Aside from his play, as Krzyzewski and the statistics note, the young perimeter was not very good.

In spite of the perimeter struggles, Hurt fouling out and chaotic play at times, Duke somehow still had a chance to win the game late. Part of that is Duke’s fight, but some of it was Georgia Tech making mind boggling decisions with the basketball in critical moments.

No matter what the box score might indicate, Georgia Tech was not getting sustained dominance throughout the game from any one of its players. Moses Wright was really good from start to finish, but he didn’t go without his moments of distress.

Williams bothered the Georgia Tech big man off and on throughout the night. In fact, After Wright’s 11 point first half effort, Duke held him to just four points through the first 10:26 of the second half.

Jose Alvarado was virtually nonexistent until overtime, when he scored six of his 10 points.

Then around the 12:48 mark things began to fall apart for Duke. The struggles continued for about the next eight minutes. Over that stretch, Duke turned the ball over eight times, Hurt picked up his final three fouls and Duke went from leading by two points to trailing by eight.

“For about five minutes in the second half, I don’t know, from 15 to 10, or somewhere in there, we just kind of went nuts,” Krzyzewski said. “We were doing some things … like what are we doing? And that’s when they got the lead. What are we doing? We had no poise during that time.”

After that stretch, Krzyzewski made a key substitution, pulling both Roach and Steward in favor of Joey Baker and Jaemyn Brakefield. They joined Goldwire, Moore and Williams.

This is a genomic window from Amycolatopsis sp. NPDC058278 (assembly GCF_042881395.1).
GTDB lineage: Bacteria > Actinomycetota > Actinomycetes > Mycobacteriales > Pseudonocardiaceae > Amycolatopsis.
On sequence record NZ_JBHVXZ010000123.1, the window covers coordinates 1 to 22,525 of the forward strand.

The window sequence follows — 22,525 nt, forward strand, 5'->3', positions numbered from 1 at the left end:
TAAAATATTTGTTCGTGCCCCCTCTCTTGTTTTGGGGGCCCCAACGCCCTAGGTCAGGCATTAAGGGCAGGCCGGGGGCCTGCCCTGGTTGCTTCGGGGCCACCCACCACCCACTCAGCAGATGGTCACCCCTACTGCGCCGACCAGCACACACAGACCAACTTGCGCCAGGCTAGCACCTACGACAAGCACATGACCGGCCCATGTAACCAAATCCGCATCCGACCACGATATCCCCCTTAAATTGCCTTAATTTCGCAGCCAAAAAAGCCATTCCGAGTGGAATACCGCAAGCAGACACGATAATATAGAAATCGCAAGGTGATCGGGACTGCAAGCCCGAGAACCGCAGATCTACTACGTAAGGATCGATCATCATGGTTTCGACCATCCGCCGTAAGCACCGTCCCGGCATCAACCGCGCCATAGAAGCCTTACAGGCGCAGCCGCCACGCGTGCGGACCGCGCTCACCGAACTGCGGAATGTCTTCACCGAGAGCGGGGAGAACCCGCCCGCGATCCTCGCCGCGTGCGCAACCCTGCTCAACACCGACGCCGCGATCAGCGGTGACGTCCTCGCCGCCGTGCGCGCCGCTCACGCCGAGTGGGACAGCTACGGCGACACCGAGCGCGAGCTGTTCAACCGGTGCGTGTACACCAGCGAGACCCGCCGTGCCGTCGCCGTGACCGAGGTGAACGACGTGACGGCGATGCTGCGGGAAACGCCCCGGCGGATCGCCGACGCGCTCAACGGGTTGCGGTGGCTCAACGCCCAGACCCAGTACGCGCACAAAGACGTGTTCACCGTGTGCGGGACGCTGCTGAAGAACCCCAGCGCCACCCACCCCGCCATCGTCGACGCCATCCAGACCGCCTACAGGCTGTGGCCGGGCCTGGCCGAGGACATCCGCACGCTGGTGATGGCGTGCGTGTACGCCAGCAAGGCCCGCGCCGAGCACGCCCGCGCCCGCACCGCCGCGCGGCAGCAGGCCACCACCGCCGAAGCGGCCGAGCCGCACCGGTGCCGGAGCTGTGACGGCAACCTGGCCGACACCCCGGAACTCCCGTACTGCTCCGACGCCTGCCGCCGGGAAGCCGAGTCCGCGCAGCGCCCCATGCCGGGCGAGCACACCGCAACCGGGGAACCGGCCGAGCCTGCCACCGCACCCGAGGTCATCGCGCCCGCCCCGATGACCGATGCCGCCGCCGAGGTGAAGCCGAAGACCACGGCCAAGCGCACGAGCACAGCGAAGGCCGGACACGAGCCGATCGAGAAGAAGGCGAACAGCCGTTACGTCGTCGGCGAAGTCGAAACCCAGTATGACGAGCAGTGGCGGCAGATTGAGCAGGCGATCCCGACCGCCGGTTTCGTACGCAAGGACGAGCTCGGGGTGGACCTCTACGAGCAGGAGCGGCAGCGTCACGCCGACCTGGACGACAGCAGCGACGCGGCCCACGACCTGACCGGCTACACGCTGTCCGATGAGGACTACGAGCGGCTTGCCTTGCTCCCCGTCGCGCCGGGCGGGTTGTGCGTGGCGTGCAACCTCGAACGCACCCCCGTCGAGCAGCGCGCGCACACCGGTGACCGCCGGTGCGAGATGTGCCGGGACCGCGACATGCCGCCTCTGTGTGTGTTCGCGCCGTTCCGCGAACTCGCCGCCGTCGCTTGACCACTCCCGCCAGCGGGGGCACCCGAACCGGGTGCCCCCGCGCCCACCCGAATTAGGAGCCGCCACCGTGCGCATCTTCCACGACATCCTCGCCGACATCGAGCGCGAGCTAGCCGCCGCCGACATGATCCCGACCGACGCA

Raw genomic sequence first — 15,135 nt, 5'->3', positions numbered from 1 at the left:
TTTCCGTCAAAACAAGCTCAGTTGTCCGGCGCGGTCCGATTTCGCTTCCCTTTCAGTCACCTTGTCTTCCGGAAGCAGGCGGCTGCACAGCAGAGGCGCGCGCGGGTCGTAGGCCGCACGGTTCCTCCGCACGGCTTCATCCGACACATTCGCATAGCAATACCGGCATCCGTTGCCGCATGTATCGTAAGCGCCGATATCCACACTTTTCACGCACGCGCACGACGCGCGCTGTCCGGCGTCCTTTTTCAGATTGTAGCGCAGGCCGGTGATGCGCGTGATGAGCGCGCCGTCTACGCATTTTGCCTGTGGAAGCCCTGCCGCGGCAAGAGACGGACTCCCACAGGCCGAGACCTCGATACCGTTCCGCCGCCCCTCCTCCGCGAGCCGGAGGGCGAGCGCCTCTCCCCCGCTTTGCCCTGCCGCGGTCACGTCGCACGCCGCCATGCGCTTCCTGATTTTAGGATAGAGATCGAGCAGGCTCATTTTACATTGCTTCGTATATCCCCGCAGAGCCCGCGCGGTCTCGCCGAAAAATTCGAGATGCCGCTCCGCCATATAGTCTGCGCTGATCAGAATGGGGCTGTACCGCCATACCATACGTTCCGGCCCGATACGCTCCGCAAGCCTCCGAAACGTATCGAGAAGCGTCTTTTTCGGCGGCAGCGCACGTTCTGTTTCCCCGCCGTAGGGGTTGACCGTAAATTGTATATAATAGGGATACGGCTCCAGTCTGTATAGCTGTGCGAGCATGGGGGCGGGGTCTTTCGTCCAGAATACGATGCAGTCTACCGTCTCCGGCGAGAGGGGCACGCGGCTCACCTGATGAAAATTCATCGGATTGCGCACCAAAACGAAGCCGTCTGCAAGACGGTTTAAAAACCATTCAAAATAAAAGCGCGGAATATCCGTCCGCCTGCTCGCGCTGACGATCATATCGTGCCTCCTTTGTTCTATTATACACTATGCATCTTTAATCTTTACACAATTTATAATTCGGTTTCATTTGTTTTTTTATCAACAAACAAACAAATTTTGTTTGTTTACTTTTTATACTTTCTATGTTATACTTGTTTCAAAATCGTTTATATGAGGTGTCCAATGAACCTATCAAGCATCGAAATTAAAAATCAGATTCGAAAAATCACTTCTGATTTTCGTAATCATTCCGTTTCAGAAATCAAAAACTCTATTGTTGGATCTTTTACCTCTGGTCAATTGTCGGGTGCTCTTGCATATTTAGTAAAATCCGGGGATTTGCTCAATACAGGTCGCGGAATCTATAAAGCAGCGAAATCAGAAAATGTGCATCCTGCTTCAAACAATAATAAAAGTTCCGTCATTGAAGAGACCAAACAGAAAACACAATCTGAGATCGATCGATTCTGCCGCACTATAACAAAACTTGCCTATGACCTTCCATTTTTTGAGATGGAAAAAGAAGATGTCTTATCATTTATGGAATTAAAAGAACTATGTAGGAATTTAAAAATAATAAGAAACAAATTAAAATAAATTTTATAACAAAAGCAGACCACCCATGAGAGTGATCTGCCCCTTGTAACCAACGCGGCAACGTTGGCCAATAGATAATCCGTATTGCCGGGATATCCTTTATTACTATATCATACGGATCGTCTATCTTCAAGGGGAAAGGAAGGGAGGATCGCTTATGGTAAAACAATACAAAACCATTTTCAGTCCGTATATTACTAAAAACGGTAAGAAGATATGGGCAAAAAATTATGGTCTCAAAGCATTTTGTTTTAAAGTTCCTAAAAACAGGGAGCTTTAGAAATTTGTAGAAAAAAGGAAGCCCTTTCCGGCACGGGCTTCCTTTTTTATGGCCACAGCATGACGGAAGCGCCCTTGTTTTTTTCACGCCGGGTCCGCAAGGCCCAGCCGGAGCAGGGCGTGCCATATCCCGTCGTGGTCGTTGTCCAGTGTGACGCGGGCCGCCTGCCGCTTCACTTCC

And this group almost pulled off the win for the Blue Devils.

Baker scored six big points for Duke, their last in regulation, in the final three minutes to tie the game and send it to overtime. But before the final seconds ticked away in regulation, the Blue Devils had a chance to win it, in spite of the chaos that ensued not long before.

Georgia Tech had a chance to end the game, as they had the ball with 24 seconds left and the score tied at 64. Alvarado, who had not been very good up to that point, had the ball in his hands. And inexplicably he dribbled around for 17 seconds before pulling up from four feet beyond the 3-point line and mission everything – the backboard included.

Duke had six seconds to get a shot off and leave with the win. The Blue Devils got their play set, and found a wide open Brakefield for a corner three. He pulled, but the shot missed and time ran out.

“Obviously we had a great shot to win right at the end of regulation,” Krzyzewski said. “The kids executed the full court thing really well. That group got us back. We were eight points down. Joey did a couple really good things, but that group played really good defense and gave us a shot at winning.

“Even in the overtime we got down, our kids fought. Hit a three, I think it was 79-76, we had another open shot.”

The overtime was ultimately the Alvarado and Wright show, as they scored 12 of Georgia Tech’s points to lead them to victory. During Duke’s breakdown in the second half, Wright began asserting himself and it carried through into the five minute overtime session. For the game, he had 29 points, 14 rebounds and five assists.

Williams finished with 20 points on 9-of-9 shooting and grabbed seven rebounds, while blocking three shots and picking up three steals.

It wasn’t enough, and now Duke must look to the future.

“It’s tough to lose games like that knowing you have a chance to win,” Williams said. “I think the next step is to look at our next game Saturday.

“We can’t keep thinking about his game. We’ve got to stay positive. Keep our heads up and focus on Carolina Saturday.”